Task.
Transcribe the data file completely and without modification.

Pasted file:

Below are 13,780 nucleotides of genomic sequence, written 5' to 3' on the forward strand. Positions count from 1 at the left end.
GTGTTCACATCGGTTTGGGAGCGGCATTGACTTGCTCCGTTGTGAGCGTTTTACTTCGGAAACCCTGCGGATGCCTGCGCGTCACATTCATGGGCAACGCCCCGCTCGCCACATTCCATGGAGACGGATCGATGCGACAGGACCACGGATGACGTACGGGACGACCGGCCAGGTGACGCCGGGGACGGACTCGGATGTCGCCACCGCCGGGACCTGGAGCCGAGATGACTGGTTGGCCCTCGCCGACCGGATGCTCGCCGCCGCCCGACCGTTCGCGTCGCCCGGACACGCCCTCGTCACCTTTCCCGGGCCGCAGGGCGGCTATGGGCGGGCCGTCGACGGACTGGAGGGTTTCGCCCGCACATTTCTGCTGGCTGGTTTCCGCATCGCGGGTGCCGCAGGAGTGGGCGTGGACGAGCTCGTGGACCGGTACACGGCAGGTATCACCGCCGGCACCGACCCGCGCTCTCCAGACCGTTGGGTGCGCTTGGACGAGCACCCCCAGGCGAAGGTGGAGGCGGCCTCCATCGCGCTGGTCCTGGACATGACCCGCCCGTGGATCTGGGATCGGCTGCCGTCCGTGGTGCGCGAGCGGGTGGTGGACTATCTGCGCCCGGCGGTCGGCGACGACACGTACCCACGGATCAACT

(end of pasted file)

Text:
Below are 13,780 nucleotides of genomic sequence, written 5' to 3' on the forward strand. Positions count from 1 at the left end.
GTGTTCACATCGGTTTGGGAGCGGCATTGACTTGCTCCGTTGTGAGCGTTTTACTTCGGAAACCCTGCGGATGCCTGCGCGTCACATTCATGGGCAACGCCCCGCTCGCCACATTCCATGGAGACGGATCGATGCGACAGGACCACGGATGACGTACGGGACGACCGGCCAGGTGACGCCGGGGACGGACTCGGATGTCGCCACCGCCGGGACCTGGAGCCGAGATGACTGGTTGGCCCTCGCCGACCGGATGCTCGCCGCCGCCCGACCGTTCGCGTCGCCCGGACACGCCCTCGTCACCTTTCCCGGGCCGCAGGGCGGCTATGGGCGGGCCGTCGACGGACTGGAGGGTTTCGCCCGCACATTTCTGCTGGCTGGTTTCCGCATCGCGGGTGCCGCAGGAGTGGGCGTGGACGAGCTCGTGGACCGGTACACGGCAGGTATCACCGCCGGCACCGACCCGCGCTCTCCAGACCGTTGGGTGCGCTTGGACGAGCACCCCCAGGCGAAGGTGGAGGCGGCCTCCATCGCGCTGGTCCTGGACATGACCCGCCCGTGGATCTGGGATCGGCTGCCGTCCGTGGTGCGCGAGCGGGTGGTGGACTATCTGCGCCCGGCGGTCGGCGACGACACGTACCCACGGATCAACT